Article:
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TWICE CONVICTED SEX OFFENDER SENTENCED TO 51 YEARS IN PRISON FOR EIGHT COUNTS OF PRODUCTION OF CHILD PORNOGRAPHY

                                                                        

FOR IMMEDIATE RELEASE
July 29, 2013

Baltimore, Maryland - U.S. District Judge James K. Bredar sentenced Terrance Dion Robinson, age 39, of Baltimore, Maryland, today to 51 years in prison, followed by lifetime supervised release, for eight counts of sexually exploiting minors to produce child pornography. Robinson had two previous convictions in Montgomery County, Maryland, for crimes involving the sexual abuse of children. Judge Bredar ordered that upon his release from prison Robinson must register as a sex offender in the place where he resides, where he is an employee, and where he is a student, under the Sex Offender Registration and Notification Act (SORNA).

The sentence was announced by United States Attorney for the District of Maryland Rod J. Rosenstein; Special Agent in Charge Stephen E. Vogt of the Federal Bureau of Investigation; Commissioner Anthony W. Batts of the Baltimore Police Department; and Baltimore City State’s Attorney Gregg L. Bernstein.

According to Robinson’s plea agreement, between 2007 and 2010, Robinson produced images and videos of two prepubescent minors engaged in sexually explicit conduct, while he was alone with the victims. Additionally, Robinson used a publicly available file sharing program to download images and videos of child pornography from the internet. Robinson saved the images and videos to his laptop computer, external hard drive, and to other digital media.

On October 18, 2010, detectives from the Child Abuse Unit of the Baltimore Police Department searched Robinson’s residence and seized Robinson’s computer equipment and digital camera. During a subsequent forensic examination of the computer and digital media, investigators found images and videos of the victims engaged in sexually explicit conduct produced by Robinson. The digital media seized from Robinson’s home also contained over 600 images of children engaged in sexually explicit conduct, including at least 4 videos. The videos were downloaded from the internet in 2010 using a file sharing program. The forensic examination of the computer, external hard drive, thumb drives, flash drives, CDs and DVDs revealed that Robinson regularly searched for files, websites and discussions relating to child pornography and encryption.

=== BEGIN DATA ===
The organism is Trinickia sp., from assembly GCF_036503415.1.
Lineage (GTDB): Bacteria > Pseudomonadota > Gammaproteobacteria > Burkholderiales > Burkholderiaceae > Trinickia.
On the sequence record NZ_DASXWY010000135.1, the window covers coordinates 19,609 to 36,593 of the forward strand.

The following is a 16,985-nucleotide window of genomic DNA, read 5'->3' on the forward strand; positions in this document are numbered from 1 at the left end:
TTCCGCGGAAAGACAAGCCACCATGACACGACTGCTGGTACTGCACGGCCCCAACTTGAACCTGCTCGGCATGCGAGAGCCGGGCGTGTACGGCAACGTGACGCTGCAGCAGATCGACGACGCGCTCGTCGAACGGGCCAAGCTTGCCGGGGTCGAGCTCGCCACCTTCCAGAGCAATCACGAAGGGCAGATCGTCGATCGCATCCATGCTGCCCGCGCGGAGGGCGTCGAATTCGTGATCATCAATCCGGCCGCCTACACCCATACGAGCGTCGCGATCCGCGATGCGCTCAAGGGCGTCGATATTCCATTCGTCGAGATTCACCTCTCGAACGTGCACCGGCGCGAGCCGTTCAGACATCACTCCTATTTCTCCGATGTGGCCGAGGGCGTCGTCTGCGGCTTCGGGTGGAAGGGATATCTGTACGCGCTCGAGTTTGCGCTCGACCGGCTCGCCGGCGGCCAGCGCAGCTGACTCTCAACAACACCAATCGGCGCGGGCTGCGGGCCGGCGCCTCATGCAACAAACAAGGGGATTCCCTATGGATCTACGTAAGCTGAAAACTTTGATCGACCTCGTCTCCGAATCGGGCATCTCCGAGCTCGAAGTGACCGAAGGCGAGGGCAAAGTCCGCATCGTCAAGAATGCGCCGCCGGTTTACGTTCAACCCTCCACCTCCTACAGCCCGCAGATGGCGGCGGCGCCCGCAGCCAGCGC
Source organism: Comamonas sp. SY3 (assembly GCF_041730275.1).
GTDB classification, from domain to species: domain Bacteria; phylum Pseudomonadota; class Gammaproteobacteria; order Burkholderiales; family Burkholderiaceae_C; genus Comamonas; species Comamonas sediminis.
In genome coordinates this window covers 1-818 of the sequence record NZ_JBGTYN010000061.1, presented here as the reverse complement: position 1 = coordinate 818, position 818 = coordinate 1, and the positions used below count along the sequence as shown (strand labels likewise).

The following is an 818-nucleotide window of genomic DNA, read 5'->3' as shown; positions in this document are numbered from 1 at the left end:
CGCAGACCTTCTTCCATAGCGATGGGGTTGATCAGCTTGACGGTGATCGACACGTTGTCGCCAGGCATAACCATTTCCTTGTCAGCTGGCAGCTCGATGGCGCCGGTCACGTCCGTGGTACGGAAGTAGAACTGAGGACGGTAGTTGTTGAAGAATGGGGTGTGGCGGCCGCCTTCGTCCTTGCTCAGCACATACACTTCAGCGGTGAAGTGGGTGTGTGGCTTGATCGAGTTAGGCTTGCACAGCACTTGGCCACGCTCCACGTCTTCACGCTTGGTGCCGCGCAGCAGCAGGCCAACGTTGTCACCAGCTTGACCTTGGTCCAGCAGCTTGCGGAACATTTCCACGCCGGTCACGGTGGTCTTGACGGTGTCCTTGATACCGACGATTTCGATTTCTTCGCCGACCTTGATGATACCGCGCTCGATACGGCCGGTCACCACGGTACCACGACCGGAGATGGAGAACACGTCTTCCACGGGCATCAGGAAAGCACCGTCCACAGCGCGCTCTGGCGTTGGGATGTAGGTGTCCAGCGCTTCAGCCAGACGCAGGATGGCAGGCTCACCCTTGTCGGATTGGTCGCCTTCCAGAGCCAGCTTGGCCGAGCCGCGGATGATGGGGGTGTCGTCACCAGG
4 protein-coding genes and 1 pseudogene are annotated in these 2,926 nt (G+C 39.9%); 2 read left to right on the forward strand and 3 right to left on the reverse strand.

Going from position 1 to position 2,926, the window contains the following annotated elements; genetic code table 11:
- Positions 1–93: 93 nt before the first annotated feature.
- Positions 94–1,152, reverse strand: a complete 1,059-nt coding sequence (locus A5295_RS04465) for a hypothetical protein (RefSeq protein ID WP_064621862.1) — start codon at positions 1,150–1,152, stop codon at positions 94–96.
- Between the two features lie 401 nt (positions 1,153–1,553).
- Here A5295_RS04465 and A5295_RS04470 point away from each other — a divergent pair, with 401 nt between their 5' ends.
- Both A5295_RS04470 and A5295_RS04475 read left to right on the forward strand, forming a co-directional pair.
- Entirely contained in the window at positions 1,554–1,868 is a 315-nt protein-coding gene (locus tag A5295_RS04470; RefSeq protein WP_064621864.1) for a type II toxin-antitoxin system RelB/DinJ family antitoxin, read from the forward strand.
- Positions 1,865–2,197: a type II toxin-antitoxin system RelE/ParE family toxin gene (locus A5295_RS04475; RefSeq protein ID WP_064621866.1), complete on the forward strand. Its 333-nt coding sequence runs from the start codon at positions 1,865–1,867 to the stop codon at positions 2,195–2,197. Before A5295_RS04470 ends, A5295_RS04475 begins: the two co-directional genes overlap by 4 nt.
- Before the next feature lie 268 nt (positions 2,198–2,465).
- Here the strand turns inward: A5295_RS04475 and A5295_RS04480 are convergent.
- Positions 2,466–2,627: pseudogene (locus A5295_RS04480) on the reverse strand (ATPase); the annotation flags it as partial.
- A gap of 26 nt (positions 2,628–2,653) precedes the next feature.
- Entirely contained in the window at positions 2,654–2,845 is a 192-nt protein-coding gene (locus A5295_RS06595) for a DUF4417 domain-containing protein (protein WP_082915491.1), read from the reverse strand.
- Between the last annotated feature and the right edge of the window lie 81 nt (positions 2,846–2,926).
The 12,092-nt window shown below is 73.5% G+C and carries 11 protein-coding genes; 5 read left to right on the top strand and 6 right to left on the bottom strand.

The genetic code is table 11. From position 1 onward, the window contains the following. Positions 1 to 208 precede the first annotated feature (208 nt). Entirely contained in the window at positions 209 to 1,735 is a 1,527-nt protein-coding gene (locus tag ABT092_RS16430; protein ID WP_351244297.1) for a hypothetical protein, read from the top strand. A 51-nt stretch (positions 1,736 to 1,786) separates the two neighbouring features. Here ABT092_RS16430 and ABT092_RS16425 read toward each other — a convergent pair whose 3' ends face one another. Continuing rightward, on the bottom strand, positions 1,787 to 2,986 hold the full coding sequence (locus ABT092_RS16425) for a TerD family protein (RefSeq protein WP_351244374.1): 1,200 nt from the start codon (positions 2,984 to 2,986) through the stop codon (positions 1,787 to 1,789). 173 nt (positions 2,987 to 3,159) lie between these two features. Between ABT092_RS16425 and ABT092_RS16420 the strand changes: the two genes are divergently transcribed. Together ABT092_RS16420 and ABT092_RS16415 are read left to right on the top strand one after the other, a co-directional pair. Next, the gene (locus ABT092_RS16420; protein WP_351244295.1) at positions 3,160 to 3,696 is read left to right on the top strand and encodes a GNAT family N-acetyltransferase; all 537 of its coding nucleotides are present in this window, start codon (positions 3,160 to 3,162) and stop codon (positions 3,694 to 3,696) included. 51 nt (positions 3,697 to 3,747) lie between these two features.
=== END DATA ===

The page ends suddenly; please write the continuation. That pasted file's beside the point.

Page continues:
This case was brought as part of Project Safe Childhood, a nationwide initiative launched in May 2006 by the Department of Justice to combat the growing epidemic of child sexual exploitation and abuse. Led by the United States Attorneys' Offices and the Criminal Division's Child Exploitation and Obscenity Section, Project Safe Childhood marshals federal, state, and local resources to locate, apprehend, and prosecute individuals who sexually exploit children, and to identify and rescue victims. For more information about Project Safe Childhood, please visit www.usdoj.gov/psc For more information about internet safety education, please visit www.usdoj.gov/psc and click on the "resources" tab on the left of the page.

 

United States Attorney Rod J. Rosenstein commended the FBI, Baltimore Police Department, and the Baltimore City State’s Attorney’s Office for their work in this investigation and prosecution. Mr. Rosenstein thanked Assistant U.S. Attorney Paul E. Budlow and former Special Assistant United States Attorney Christine Duey of the U.S. Justice Department, who prosecuted the case.

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